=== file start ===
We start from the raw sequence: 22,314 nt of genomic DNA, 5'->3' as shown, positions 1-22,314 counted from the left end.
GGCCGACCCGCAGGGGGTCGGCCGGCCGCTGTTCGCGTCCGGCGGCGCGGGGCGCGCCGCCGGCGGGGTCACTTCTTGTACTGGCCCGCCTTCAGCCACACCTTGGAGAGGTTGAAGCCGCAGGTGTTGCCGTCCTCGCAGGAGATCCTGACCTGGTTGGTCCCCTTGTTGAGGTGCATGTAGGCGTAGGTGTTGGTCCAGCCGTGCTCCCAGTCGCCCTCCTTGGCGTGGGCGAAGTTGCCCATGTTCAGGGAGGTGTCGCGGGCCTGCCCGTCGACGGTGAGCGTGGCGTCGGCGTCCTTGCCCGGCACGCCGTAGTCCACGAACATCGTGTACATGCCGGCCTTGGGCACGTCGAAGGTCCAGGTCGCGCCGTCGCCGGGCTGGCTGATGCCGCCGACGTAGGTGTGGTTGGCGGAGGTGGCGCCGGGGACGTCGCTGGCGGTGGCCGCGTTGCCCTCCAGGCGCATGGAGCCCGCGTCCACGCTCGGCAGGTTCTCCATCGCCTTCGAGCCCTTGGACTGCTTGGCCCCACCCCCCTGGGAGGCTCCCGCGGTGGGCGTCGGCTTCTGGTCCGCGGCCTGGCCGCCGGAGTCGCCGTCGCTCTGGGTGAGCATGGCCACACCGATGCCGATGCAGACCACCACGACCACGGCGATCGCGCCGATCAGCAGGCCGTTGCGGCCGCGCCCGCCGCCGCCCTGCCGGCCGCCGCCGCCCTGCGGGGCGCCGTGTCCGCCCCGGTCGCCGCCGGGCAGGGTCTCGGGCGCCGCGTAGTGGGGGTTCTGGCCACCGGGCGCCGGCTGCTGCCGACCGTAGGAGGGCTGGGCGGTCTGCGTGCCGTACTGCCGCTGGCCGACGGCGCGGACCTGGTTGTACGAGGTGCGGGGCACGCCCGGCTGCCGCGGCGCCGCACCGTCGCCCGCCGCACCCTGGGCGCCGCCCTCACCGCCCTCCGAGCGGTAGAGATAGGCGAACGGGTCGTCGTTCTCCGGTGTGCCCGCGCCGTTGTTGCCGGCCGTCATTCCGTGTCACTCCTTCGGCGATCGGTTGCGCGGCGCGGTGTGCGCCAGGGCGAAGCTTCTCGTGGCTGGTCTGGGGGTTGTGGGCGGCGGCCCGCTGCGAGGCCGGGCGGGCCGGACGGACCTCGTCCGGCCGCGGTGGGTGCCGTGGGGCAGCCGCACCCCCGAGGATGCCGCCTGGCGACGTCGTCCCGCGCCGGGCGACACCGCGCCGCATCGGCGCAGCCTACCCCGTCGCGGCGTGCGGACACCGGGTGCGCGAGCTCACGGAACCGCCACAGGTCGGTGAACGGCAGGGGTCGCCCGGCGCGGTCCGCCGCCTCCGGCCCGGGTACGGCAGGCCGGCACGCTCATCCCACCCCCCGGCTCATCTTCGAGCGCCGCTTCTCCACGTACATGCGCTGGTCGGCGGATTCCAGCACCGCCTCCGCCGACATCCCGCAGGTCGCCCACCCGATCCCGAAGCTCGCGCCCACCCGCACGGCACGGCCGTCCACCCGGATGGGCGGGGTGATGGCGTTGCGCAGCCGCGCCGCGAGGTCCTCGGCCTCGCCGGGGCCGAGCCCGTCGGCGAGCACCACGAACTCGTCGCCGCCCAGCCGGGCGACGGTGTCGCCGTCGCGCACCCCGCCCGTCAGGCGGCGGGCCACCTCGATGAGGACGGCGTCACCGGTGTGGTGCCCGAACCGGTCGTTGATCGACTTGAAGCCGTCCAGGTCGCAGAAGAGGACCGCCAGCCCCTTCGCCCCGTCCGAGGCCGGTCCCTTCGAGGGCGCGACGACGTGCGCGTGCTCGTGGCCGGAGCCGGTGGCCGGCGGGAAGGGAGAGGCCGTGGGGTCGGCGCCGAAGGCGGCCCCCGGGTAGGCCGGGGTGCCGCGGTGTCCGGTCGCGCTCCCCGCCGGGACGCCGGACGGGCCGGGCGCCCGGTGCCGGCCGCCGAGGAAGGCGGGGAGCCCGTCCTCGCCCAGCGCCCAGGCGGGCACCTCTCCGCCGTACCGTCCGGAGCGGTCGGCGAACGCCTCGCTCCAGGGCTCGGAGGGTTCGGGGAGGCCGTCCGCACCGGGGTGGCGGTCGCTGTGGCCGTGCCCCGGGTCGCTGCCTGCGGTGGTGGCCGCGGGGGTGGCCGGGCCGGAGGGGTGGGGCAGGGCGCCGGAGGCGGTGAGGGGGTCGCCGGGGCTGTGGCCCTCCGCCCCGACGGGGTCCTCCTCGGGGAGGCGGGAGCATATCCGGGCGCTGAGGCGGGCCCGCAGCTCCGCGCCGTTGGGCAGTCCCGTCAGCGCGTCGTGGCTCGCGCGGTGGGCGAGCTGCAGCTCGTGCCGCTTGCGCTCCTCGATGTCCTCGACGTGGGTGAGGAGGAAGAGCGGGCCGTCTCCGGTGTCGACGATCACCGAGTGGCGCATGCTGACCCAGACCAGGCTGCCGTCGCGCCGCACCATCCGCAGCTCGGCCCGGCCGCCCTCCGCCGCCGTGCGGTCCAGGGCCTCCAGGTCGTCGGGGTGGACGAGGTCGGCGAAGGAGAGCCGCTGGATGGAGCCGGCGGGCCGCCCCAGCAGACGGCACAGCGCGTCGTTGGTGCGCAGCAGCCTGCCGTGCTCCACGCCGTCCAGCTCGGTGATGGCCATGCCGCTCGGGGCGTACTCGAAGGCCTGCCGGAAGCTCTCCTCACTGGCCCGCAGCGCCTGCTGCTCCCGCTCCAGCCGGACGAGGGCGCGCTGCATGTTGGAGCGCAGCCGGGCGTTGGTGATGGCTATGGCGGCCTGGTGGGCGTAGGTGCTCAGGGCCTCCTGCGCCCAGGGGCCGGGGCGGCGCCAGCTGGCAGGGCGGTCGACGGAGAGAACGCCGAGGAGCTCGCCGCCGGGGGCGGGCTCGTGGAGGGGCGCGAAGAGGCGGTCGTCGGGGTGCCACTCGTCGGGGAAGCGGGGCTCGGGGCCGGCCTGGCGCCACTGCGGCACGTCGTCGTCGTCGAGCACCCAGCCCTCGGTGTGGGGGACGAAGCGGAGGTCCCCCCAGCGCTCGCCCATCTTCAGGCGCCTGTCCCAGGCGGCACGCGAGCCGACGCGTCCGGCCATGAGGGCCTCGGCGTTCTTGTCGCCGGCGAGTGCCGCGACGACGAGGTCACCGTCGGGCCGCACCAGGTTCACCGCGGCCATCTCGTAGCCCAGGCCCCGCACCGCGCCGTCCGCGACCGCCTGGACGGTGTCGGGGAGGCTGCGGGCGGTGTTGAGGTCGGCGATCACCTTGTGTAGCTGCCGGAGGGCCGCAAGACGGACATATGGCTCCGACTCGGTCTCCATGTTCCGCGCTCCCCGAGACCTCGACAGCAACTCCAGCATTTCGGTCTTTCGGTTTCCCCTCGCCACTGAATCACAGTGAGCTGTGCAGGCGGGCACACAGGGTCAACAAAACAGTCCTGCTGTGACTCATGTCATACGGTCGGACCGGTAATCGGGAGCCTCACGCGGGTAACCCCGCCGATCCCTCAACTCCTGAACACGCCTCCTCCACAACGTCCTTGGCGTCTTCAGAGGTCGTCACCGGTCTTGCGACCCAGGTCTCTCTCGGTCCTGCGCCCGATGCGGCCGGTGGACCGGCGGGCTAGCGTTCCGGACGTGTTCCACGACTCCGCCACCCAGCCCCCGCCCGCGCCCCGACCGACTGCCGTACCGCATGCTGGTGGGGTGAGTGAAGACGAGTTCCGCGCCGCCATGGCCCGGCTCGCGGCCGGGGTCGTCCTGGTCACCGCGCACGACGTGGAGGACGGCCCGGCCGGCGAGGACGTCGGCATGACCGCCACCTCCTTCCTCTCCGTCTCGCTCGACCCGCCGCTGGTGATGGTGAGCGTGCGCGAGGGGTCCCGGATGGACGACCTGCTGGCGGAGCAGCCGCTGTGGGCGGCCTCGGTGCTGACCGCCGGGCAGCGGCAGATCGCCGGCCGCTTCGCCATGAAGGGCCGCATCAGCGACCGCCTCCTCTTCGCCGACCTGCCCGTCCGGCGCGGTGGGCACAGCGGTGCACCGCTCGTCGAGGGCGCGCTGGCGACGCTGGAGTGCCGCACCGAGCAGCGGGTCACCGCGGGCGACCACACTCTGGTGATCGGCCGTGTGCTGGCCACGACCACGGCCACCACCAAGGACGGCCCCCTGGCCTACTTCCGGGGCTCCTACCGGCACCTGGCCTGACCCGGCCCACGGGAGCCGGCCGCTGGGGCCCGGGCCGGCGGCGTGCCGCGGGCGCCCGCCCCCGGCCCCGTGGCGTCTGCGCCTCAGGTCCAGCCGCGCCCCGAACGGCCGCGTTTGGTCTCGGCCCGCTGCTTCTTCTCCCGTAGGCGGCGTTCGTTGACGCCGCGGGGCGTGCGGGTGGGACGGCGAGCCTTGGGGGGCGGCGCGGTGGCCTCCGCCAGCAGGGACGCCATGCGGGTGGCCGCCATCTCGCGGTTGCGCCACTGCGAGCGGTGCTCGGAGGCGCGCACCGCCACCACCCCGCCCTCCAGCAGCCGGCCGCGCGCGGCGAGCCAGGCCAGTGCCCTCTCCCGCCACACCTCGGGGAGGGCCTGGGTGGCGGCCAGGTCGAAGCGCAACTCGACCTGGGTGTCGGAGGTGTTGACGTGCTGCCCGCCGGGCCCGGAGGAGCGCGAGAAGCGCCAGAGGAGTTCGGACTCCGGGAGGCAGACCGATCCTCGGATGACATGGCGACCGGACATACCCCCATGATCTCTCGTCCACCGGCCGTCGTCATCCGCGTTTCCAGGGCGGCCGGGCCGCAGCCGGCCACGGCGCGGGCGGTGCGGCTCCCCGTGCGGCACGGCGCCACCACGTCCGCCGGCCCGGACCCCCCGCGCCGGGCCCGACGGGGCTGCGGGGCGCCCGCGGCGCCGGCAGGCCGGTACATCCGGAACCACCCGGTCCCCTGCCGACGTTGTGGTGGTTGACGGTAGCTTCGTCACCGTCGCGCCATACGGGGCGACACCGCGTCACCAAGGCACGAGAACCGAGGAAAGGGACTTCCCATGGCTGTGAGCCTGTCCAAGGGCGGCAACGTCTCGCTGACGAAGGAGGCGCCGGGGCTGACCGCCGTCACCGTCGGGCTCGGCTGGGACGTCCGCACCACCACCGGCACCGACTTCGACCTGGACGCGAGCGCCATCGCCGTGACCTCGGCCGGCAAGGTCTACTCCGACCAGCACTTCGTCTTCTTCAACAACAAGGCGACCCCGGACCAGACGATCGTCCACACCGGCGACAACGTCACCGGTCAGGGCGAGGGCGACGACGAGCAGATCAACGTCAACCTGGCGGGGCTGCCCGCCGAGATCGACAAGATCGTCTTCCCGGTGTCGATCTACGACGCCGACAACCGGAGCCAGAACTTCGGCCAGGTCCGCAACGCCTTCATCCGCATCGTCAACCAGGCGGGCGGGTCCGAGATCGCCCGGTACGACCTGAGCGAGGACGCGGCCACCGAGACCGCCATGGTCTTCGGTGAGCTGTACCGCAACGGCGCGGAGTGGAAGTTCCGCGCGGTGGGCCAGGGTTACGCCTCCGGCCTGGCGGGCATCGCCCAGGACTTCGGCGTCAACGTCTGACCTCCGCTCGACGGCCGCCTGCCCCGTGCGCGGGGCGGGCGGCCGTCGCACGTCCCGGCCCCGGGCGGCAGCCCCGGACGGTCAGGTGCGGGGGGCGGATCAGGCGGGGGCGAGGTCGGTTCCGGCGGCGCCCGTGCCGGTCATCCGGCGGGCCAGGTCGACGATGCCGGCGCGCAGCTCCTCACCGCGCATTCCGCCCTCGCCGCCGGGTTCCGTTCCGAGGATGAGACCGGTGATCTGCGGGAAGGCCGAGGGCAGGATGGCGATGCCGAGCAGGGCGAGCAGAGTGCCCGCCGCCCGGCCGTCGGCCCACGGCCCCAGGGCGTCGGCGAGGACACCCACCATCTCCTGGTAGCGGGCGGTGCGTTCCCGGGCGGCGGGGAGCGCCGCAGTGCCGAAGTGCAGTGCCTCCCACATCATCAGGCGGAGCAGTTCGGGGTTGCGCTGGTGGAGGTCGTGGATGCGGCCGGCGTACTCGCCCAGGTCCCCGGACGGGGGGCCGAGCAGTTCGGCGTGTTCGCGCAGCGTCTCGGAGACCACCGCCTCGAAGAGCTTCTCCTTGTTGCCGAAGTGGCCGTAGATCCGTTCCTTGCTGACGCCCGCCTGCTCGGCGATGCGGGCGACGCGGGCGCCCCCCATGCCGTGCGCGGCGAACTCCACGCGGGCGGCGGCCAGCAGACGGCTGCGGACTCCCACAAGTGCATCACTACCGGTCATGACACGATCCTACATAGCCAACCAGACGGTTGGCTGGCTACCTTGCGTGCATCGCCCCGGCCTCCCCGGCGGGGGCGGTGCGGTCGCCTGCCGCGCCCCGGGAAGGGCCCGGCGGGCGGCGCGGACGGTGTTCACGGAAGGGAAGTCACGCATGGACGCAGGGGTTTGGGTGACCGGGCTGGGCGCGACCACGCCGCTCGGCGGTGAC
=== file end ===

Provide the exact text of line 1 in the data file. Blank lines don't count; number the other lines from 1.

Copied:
We start from the raw sequence: 22,314 nt of genomic DNA, 5'->3' as shown, positions 1-22,314 counted from the left end.